Halloween
Memories: Silver Bullet
I was a scamp growing up. Not a bad kid,
but mischievous. I was always up to something.
My love of reading horror stories started
in my teens but my introduction to horror came earlier. One of my friends had a
‘cool’ older brother who used to let us watch horror films on the VHS in his
bedroom. We were about eight years old.
Mercifully, we avoided the eighties video
nasty scene but I remember having the wits scared out of me in watching films
like Creepshow, “It’s father’s day,
Bedelia
!” and Poltergeist. I still hate clowns.
My Mum and Dad found out when they heard my
friend and I gushing about the latest film we had watched. It was “Silver
Bullet.” And that was the end of that, well, for a while anyway. Curious
young minds always seem to find a way of breaking the rules. Now that I’m a
father myself, I’m sure this is something I have to look forward to as my
little girl grows up.
At the time, my parents seemed more interested
in knowing exactly what films I’d watched and what I thought of them rather
than punishing me. Was I scared? How did I feel after watching them?
Luckily for them they’d brought up a tough
guy. A werewolf wouldn’t scare me. If I’d have been the kid in “Silver
Bullet” I wouldn’t have stopped at one firework. I’d have shot out the
beast’s other eye and then its private parts.
And so followed a sustained period of
braggadocio where I had an open forum to share with my Mum and Dad exactly what
the horrors lurking in the night would receive if they ever messed with me. I
was a cocky kid and as you can imagine, this went on for a couple of weeks.
Unfortunately for me, my parents, my father
in particular, had a wicked sense of humour. The young werewolf hunter was
about to meet his match.
It was Halloween and unbeknown to me, Dad
had bought a werewolf mask in the run up. We went Trick or Treatin’, I forget
my costume, probably some plastic mask from the local newsagent. Dad came with
me, watching quietly from the end of every drive, making sure I was safe. Not
that he needed to. Not even a werewolf could mess with me.
Or so I’d thought.
When we got back it was dark. We lived in a
three storey house at the time and on the second floor was the living room. Dad
stayed downstairs preparing dinner while Mum fed my baby brother with a bottle
on the couch. I watched television, overdosing myself on my spoils – Cola Cubes
and Black Jacks and Fruit Salad chews. The lights were dimmed. Crucially, I was
sitting opposite the window overlooking the rear of our house and the darkness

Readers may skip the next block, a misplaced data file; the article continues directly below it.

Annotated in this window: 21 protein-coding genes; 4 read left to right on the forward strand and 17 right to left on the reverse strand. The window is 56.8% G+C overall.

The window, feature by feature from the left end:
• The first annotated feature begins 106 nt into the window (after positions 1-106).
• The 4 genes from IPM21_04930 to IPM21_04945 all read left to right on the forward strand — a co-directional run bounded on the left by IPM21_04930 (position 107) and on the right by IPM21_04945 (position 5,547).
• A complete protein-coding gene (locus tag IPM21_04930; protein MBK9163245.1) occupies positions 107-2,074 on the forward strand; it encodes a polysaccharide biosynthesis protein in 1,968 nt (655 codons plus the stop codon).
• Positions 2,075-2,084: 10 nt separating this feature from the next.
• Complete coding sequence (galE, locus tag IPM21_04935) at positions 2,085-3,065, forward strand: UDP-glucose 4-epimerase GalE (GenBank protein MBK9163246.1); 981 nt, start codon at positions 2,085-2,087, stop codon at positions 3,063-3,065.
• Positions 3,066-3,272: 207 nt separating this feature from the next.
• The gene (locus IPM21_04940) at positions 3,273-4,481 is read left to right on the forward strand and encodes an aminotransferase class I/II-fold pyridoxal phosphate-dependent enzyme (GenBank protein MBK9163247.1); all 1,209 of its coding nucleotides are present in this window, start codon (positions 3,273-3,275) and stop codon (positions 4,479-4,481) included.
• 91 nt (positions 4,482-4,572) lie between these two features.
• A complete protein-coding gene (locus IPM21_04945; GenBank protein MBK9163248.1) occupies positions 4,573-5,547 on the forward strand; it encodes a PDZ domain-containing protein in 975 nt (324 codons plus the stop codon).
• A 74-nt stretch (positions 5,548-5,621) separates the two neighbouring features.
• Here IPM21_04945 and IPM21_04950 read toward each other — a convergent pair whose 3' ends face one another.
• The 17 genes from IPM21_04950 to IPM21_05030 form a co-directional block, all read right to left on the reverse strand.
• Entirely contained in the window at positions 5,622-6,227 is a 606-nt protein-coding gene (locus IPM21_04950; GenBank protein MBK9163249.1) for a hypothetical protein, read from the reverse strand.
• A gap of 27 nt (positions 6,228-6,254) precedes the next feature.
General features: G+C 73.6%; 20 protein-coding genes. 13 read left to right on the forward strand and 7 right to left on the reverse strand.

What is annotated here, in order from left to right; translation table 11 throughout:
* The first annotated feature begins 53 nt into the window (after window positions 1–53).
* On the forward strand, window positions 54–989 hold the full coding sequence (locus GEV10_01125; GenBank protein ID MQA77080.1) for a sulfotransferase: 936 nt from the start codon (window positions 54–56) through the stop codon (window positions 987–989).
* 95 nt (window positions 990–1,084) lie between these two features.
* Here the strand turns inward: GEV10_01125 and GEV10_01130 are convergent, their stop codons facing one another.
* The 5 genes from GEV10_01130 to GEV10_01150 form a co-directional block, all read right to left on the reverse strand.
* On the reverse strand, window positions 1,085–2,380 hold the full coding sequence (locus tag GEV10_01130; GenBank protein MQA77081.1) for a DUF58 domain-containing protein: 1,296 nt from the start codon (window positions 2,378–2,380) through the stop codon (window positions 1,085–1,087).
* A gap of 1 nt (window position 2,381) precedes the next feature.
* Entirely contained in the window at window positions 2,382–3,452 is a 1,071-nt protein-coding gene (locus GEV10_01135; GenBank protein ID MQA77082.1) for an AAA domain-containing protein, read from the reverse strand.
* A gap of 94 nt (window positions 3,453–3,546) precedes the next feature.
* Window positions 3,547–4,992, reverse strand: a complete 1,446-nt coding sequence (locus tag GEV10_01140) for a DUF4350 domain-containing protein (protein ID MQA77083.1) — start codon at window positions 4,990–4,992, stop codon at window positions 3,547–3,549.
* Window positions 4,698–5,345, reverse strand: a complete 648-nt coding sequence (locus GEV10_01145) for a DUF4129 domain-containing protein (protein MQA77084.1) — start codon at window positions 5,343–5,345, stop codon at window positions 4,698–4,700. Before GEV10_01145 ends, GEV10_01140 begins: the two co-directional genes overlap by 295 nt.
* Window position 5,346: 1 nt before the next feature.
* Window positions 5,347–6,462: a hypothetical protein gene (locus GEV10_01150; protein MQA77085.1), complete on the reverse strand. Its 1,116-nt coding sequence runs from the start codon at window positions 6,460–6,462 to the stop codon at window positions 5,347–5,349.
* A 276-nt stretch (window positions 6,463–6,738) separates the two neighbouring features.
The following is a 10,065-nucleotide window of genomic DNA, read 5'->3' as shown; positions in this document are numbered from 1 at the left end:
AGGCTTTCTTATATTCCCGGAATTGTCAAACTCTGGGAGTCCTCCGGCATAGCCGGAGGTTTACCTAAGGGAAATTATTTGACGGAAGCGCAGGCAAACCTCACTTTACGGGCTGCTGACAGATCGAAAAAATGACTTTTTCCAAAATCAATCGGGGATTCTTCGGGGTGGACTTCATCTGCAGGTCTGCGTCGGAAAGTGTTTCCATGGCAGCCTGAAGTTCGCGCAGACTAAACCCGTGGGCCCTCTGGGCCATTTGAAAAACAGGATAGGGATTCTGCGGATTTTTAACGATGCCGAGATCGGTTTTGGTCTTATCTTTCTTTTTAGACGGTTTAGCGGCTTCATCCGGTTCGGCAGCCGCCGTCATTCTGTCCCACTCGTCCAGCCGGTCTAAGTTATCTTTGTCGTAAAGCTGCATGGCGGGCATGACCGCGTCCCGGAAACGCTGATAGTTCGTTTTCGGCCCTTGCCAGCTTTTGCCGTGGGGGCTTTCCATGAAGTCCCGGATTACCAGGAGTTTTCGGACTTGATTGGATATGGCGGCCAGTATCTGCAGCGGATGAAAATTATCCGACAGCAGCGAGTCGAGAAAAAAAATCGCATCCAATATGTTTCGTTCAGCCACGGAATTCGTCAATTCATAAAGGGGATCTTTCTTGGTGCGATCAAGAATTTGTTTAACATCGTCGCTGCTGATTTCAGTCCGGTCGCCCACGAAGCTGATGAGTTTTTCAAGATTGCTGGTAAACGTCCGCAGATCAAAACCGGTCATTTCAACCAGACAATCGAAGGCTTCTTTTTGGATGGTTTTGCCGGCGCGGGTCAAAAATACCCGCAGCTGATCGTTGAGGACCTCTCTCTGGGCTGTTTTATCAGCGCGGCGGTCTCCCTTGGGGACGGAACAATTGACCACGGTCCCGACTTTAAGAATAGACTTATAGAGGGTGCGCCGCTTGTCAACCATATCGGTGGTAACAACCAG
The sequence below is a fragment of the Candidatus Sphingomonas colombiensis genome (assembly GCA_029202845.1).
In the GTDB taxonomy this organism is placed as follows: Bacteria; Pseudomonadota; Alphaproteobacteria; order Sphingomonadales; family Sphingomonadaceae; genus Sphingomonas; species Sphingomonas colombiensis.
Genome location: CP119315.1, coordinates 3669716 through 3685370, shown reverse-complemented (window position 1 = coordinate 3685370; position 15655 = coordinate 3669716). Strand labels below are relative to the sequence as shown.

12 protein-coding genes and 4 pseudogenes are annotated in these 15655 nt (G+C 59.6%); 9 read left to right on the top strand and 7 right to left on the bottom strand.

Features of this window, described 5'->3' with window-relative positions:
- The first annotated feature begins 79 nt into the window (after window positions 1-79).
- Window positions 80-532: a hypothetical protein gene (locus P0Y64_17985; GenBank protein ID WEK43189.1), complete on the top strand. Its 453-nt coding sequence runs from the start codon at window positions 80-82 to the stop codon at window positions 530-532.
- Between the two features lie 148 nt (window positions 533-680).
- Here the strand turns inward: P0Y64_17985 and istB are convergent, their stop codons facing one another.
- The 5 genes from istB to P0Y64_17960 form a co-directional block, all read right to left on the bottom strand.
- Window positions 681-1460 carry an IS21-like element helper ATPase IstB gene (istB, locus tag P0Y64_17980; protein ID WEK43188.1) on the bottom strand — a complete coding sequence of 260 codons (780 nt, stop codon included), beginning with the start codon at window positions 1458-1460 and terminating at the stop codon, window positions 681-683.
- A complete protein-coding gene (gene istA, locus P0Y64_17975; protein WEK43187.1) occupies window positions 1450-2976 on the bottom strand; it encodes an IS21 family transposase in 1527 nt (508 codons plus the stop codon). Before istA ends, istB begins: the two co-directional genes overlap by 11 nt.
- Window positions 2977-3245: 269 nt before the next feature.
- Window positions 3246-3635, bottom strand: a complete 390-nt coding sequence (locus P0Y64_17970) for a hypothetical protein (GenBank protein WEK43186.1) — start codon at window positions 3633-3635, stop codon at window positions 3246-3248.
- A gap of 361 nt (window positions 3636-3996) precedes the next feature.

beyond.
My Mum started to laugh, chuckling to
herself for no apparent reason. I recall staring at her, thinking her strange.
It was then I heard the first tap, maybe catching on to the noise slightly
later than her. The tap became a thud. I looked at the window – and screamed,
and screamed, and screamed some more.
I could see fur, and a snout, and hideous
teeth. It was trying to get in! We
were on the second floor, twenty feet up. I screamed again, the fearless
werewolf hunter overcome with terror.
Mum was hysterical with laughter by now.
The wolf was gone suddenly and my Dad was sprinting up the stairs, tears of mirth
on his cheeks. He’d attached the mask to a broom and banged it on the window
from the garden. I was still frozen on the chair, gripping the arms with white
fingertips when he burst into the room. He had the rubber mask, my tormentor,
in his hand.
Every now and again that story still sneaks
out at a family occasion. It is one of my brother’s favourites even though he
was just a wee baby when the scarring episode took place.
Little did I know when I settled down with
my friend to watch “Silver Bullet” that night that the film would end
up haunting me forever.
———————————————–
Find out more about Lee and his writing at www.leemather.org.uk
Or follow
Lee
on Twitter, where he regales all with his werewolf hunting exploits.
First
Kiss, Last Breath
” is available from October 8th from Lyrical Press.
Bloody
Parchment
“, featuring Lee’s story, “Masks”, is available now
from Amazon.
Fading Light“,
featuring Lee’s story, “Wrath”, is available now from Angelic Knight
Press.
———————————————–
Bio
Lee Mather is a 34 year old writer from Manchester, England.
His short, “The Green Man” was published as a standalone in December
2010 by Damnation Books, and he has stories featuring in the Bram Stoker Award reading
list anthologies, “Corrupts Absolutely?” and “Fading
Light”, as well as “Bloody Parchment: Hidden Things, Lost
Things”.  Lee is a member of the
Horror Writer’s Association.
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